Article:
Self-portrait with LeWitt at MOMA, New York, 2008.
A LeWitt mural is being painted out at MOMA, San Francisco, and many are up in arms at the loss of a seven-million-dollar artwork. It's difficult to comprehend that the artwork, in this case, is not the painting itself--which was not even done by Sol--but the instructions for creating it, which are written on a certificate.
It reminds me of another work I love in MOMA, NY, which is a framed drawing accompanied by a certificate from the artist stating that the object represented in the drawing is not a work of art, and nor is the drawing of the object. Yet the object itself, the drawing of it and the certificate are all hanging in an art gallery!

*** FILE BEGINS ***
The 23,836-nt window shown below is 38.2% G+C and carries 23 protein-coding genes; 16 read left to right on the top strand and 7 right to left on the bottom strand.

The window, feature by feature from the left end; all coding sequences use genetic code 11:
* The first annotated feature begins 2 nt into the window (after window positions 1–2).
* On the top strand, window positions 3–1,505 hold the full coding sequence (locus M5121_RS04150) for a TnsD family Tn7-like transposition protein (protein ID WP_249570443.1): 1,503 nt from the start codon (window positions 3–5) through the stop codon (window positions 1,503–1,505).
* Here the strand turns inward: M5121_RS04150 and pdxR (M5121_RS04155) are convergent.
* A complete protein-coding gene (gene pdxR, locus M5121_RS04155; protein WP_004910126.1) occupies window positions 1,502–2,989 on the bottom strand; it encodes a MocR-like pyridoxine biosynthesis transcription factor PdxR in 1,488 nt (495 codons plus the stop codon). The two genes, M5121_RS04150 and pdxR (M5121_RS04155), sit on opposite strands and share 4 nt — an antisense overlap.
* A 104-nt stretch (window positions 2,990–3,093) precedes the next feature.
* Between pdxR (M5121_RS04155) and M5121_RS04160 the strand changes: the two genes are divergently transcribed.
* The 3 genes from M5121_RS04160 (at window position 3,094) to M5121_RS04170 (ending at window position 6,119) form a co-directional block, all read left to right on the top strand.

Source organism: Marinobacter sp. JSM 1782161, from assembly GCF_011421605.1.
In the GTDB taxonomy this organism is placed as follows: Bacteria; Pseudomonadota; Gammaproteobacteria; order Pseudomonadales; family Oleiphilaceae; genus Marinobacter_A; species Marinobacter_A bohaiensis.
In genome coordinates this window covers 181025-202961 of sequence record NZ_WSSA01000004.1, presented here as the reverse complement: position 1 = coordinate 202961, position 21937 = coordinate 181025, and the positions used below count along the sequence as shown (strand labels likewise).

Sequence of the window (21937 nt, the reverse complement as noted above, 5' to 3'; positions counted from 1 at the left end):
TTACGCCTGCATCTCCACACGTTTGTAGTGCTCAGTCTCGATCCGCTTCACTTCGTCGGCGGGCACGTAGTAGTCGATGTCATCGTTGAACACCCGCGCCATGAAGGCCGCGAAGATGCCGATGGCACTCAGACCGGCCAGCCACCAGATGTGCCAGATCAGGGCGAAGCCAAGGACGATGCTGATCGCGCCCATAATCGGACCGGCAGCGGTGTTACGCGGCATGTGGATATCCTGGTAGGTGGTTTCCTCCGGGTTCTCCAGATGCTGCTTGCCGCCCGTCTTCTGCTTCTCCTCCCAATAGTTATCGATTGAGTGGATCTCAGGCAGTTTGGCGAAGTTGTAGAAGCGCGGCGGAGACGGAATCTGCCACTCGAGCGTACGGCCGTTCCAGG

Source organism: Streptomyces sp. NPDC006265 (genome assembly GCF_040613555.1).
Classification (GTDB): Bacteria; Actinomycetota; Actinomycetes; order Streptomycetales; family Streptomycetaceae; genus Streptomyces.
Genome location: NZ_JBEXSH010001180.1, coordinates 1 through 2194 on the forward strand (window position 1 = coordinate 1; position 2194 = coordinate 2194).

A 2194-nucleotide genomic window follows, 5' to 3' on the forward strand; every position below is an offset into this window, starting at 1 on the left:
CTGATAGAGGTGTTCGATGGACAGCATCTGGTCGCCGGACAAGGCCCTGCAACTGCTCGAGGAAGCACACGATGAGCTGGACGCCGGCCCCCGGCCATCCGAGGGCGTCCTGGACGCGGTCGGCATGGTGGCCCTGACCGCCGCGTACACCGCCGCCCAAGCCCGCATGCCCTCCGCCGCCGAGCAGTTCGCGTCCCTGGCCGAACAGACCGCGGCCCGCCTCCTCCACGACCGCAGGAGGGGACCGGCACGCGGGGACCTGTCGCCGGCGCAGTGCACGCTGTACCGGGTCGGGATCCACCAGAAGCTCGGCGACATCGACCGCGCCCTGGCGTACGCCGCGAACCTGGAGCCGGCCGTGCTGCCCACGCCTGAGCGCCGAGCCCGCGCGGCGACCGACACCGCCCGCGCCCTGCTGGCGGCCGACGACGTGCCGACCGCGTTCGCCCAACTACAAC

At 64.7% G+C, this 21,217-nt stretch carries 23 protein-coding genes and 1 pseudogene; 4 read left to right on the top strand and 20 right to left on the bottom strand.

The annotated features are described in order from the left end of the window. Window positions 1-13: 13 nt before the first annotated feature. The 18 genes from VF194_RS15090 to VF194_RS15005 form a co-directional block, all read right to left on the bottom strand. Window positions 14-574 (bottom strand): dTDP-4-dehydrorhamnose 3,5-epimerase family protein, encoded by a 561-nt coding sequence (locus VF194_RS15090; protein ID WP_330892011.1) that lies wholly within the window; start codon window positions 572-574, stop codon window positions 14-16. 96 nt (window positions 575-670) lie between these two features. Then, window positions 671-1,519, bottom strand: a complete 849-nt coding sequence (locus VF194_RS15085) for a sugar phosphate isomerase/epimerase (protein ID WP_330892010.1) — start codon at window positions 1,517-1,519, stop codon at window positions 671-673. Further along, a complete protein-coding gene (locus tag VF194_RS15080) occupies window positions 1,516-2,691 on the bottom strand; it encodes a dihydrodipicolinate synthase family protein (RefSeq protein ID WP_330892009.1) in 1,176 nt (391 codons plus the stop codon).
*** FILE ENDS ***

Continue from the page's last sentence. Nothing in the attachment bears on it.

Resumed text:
During the recent Biennale of Sydney, one of the artworks involved painting the walls of the Art Gallery black, then painting them white again. I heard lots of people complaining about this not being art, some even misunderstanding and suggesting that the art gallery should have done its renovations when there was not a major exhibition on.
I love the way these kinds of artworks (and I believe they are artworks) make me think, and reassess my view of life. They are transient, oxymoronic, futile, incomprehensible, and thought-provoking. I'm sad to think that San Franciscans are losing their LeWitt, but surely that sadness at its impermanence is part of the artist's intention in the first place? (Oh no, Mr Foucault, I didn't mean to talk about the artist's intention, sir, please don't haunt me!) If just one person stops to think about that, Sol LeWitt can rest easy in his grave.